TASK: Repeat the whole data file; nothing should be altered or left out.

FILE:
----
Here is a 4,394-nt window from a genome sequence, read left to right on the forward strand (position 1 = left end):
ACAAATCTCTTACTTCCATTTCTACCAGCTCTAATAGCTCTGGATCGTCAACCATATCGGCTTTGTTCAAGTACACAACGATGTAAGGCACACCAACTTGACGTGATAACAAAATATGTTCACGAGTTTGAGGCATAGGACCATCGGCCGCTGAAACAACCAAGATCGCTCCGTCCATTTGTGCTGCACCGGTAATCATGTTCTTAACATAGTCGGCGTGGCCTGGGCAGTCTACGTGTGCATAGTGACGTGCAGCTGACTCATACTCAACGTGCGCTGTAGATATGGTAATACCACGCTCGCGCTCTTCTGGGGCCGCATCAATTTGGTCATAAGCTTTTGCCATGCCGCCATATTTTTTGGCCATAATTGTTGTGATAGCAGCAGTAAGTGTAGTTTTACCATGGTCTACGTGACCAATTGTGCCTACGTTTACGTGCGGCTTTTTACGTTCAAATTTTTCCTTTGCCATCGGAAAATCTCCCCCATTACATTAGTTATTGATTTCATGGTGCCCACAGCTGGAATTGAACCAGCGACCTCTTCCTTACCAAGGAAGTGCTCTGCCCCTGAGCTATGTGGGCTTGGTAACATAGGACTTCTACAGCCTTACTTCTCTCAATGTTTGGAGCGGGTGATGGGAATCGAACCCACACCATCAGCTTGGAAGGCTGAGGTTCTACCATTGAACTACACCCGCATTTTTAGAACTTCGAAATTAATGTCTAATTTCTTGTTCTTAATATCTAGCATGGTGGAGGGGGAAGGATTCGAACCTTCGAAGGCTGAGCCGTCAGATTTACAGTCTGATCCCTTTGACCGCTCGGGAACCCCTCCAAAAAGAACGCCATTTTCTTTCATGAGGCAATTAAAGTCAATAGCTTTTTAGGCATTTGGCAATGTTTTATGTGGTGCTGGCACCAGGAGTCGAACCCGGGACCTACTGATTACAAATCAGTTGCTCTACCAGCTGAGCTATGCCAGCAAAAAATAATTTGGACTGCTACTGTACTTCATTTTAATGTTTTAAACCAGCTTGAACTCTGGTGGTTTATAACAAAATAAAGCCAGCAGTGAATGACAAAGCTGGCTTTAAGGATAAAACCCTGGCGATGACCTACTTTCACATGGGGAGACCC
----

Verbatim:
Here is a 4,394-nt window from a genome sequence, read left to right on the forward strand (position 1 = left end):
ACAAATCTCTTACTTCCATTTCTACCAGCTCTAATAGCTCTGGATCGTCAACCATATCGGCTTTGTTCAAGTACACAACGATGTAAGGCACACCAACTTGACGTGATAACAAAATATGTTCACGAGTTTGAGGCATAGGACCATCGGCCGCTGAAACAACCAAGATCGCTCCGTCCATTTGTGCTGCACCGGTAATCATGTTCTTAACATAGTCGGCGTGGCCTGGGCAGTCTACGTGTGCATAGTGACGTGCAGCTGACTCATACTCAACGTGCGCTGTAGATATGGTAATACCACGCTCGCGCTCTTCTGGGGCCGCATCAATTTGGTCATAAGCTTTTGCCATGCCGCCATATTTTTTGGCCATAATTGTTGTGATAGCAGCAGTAAGTGTAGTTTTACCATGGTCTACGTGACCAATTGTGCCTACGTTTACGTGCGGCTTTTTACGTTCAAATTTTTCCTTTGCCATCGGAAAATCTCCCCCATTACATTAGTTATTGATTTCATGGTGCCCACAGCTGGAATTGAACCAGCGACCTCTTCCTTACCAAGGAAGTGCTCTGCCCCTGAGCTATGTGGGCTTGGTAACATAGGACTTCTACAGCCTTACTTCTCTCAATGTTTGGAGCGGGTGATGGGAATCGAACCCACACCATCAGCTTGGAAGGCTGAGGTTCTACCATTGAACTACACCCGCATTTTTAGAACTTCGAAATTAATGTCTAATTTCTTGTTCTTAATATCTAGCATGGTGGAGGGGGAAGGATTCGAACCTTCGAAGGCTGAGCCGTCAGATTTACAGTCTGATCCCTTTGACCGCTCGGGAACCCCTCCAAAAAGAACGCCATTTTCTTTCATGAGGCAATTAAAGTCAATAGCTTTTTAGGCATTTGGCAATGTTTTATGTGGTGCTGGCACCAGGAGTCGAACCCGGGACCTACTGATTACAAATCAGTTGCTCTACCAGCTGAGCTATGCCAGCAAAAAATAATTTGGACTGCTACTGTACTTCATTTTAATGTTTTAAACCAGCTTGAACTCTGGTGGTTTATAACAAAATAAAGCCAGCAGTGAATGACAAAGCTGGCTTTAAGGATAAAACCCTGGCGATGACCTACTTTCACATGGGGAGACCC